London collective Assemble has been named on the shortlist for the Turner Prize 2015, marking the first time an architecture or design studio has been recognised by the UK's most important art award (+ slideshow).
Assemble, a team of 18 young architects and designers, was nominated for a series of architecture and public realm projects that vary from a pop-up wooden theatre to a collaborative workplace clad in colourful tiles and an adventure playground.
The project that secured their inclusion on the shortlist is Granby Four Streets, a collaboration with the residents of a rundown council housing estate to clean up the neighbourhood, paint empty houses and establish a local market.
It encapsulates the team's ethos, which is to "address the typical disconnection between the public and the process by which places are made" and to "champion a working practice that is interdependent and collaborative".
The announcement marks the first time that a "collective" has been nominated for the Turner Prize in its 31-year history.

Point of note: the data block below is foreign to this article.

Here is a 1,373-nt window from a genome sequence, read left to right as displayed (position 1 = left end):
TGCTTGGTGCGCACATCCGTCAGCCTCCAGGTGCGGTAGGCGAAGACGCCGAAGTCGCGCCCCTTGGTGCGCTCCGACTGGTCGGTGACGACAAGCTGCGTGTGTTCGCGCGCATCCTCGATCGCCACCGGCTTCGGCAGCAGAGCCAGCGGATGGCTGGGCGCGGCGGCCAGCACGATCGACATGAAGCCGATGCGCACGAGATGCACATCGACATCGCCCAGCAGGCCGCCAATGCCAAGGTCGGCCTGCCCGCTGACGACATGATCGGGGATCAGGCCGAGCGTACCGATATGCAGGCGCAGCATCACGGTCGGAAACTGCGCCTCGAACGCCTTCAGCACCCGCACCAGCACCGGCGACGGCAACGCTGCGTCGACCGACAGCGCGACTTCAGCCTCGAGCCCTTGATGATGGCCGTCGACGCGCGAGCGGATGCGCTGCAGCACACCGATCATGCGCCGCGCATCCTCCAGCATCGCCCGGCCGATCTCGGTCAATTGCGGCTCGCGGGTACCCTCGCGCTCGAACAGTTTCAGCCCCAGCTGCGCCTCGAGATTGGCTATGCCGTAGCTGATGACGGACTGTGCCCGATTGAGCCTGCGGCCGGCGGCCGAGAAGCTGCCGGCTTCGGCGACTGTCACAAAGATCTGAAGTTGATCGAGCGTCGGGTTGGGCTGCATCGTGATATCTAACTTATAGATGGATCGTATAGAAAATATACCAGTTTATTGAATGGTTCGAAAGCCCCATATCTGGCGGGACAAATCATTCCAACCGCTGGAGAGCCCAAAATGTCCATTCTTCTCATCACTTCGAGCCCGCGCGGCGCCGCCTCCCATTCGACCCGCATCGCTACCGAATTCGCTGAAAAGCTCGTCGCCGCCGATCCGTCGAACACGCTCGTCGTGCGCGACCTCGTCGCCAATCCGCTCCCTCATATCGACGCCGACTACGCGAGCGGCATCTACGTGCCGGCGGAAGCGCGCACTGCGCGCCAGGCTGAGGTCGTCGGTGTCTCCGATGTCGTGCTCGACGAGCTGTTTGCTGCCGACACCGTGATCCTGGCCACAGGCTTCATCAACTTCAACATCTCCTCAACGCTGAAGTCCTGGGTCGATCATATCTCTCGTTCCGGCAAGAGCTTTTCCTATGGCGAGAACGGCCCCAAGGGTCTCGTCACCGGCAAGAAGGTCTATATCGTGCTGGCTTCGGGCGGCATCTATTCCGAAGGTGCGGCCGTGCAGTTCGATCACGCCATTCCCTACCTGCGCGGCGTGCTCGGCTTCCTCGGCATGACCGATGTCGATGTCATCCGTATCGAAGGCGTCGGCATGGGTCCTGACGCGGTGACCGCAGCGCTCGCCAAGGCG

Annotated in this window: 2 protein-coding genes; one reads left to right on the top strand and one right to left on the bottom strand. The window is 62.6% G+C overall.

"In an age when anything can be art, why not have a housing estate?" said Alistair Hudson, the director of Middlesbrough Institute of Modern Art and one of the award judges.
Assemble was founded in 2010, when the team got together to build a temporary cinema in an abandoned petrol station in London's Clerkenwell. All recent graduates at the time, they followed it up with a year later with a temporary canal-side cinema under a motorway flyover – a project that cemented the reputation of their studio.
They are currently working on a new gallery for London art college Goldsmiths in a converted bathhouse.
The architects will compete against a trio of females artists – Bonnie Camplin, Janice Kerbel and Nicole Wermers – for the £25,000 prize, which is awarded annually by Tate gallery to a British artist or group under the age of 50.
The winner will be announced in a ceremony at the Tramway arts venue in Glasgow on 7 December.